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Mitigating stress in drought-stricken soybeans

Stephanie Kowalski, an independent agronomist for Agronomy Advantage, says that because of the drought this past growing season, many agronomists had to help their customers mitigate further stress in soybeans, whether that was from pests, fungus-related diseases or building base fertility. Kowalski recently spoke at the 2017 Southwest Ag Conference in Ridgetown, Ont., where she was asked to share her three key lessons from 2016.

Besides the lack of rain in Ontario, one of the major players for soybean stress was the presence of spider mites. The most important factor to keep in mind for mites is to scout for them, since drought-stress holes can look very similar to spider mite damage. Once farmers notice stippling and discoloured patches, it’s important to take care of them as soon as possible.

“Spider mites are not an aphid pest, where you would wait for the threshold to build and then you take action,” Kowalski says. “You have to continually assess it and make an action decision because they won’t go away.”

She also says many agronomists thought aphids would be the big problem for growers due to the hot and dry year, which just goes to show that it can be difficult to predict pest problems from year to year.

With spider mites, Kowalski says it’s important to spray a dimethoate like Cygon or Lagon, and avoid a pyrethroid (like Matador) since it will also take out the predatory mites, increasing the spider mite pressure.

The second factor that came into soybean management this year had to do with fungicides. “Weather is only one factor of the fungicide decision,” Kowalski says. “Just because it’s a dry year, I wouldn’t write out a fungicide [prescription].”

Growers and agronomists should be looking at history (of white mould for example), row spacing and emergent population. Again, getting out and seeing what’s already in the field is important, since every year brings a different challenge.

“Proactively scouting and managing the crop throughout the growing season is never a bad idea,” Kowalski says. “Even if the growing conditions are ideal, scouting can be a very useful tool to identify ways to maximize yields economically.”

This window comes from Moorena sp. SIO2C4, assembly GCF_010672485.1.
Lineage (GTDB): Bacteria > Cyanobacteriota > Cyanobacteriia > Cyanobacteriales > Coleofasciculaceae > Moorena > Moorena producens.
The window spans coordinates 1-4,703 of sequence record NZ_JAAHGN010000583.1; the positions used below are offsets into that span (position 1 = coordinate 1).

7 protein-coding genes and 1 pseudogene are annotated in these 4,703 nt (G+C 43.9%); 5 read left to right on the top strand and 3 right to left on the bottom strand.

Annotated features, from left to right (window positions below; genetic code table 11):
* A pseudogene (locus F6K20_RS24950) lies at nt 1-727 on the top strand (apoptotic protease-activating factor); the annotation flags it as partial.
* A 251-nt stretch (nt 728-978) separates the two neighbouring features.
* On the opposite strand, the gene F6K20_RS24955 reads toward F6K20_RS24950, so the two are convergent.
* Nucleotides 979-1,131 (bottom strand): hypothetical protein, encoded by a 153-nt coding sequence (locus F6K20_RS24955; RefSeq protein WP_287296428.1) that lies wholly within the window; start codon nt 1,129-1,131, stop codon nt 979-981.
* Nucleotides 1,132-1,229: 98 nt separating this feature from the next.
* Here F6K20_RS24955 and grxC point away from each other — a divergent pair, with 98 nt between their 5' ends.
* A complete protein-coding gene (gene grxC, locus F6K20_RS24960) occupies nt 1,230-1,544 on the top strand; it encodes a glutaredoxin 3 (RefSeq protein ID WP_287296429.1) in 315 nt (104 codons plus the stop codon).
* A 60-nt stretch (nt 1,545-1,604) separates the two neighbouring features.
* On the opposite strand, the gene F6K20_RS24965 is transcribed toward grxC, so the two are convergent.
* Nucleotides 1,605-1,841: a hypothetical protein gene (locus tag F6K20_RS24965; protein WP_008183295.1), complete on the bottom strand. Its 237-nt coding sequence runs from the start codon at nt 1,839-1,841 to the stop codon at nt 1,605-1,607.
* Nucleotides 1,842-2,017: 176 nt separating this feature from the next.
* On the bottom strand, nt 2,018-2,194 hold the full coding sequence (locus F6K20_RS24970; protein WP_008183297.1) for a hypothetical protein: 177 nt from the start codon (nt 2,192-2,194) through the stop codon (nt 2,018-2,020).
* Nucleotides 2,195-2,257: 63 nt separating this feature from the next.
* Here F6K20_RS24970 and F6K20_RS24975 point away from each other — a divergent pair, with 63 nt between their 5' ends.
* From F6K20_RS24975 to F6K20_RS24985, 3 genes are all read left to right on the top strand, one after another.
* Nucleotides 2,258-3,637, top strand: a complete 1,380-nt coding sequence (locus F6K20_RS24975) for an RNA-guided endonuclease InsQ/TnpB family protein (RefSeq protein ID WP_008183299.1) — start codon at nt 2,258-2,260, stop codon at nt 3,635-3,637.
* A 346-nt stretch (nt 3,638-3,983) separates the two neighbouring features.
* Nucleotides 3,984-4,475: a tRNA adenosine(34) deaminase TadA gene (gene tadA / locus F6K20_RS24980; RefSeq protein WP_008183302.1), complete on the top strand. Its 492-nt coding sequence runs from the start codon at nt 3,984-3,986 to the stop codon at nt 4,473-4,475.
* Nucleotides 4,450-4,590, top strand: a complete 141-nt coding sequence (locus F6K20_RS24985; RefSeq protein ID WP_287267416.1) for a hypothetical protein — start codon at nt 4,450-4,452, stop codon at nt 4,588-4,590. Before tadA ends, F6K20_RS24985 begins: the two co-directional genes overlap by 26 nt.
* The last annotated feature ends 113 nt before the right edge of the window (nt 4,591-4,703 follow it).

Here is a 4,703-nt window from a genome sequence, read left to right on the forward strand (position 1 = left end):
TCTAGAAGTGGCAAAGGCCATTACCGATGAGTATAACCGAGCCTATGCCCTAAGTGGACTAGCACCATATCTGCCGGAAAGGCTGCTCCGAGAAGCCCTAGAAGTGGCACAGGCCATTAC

Don’t forget about the disease history of your fields either: If a field had soybeans or even canola previously, there is a likelihood that sclerotinia (the hard black bodies created by the white mould fungi) will be present following a diseased year and cause infection in that subsequent soybean crop.

Base fertility and soil health also play a role in mitigating stress in soybeans, especially in a drought year. The more soil organic matter available, the better the water retention, which helps limit drought stress due to the availability of moisture to those crops. Good fertility also means strong early season root growth and adequate nutrient levels in the root zones, resulting in more efficient water use, better nutrient uptake and less of a chance of deficiencies and stress. Early data shows managing phosphorous (P) and potassium (K) levels in soil at higher background levels has led to a good response in crops versus the current recommendations (sufficiency approach) that were established more than 30 years ago, when yields were lower.

Every year brings a different challenge for soybeans and other crops: 2014 was a terrible white mould year, 2015 had significant spring frost events and aphids and 2016 was a droughty year, so proactively scouting and managing the crop throughout the growing season is never a bad idea, Kowalski says. “Even if the growing conditions are ideal, scouting can be a very useful tool to identify ways to maximize yields economically.”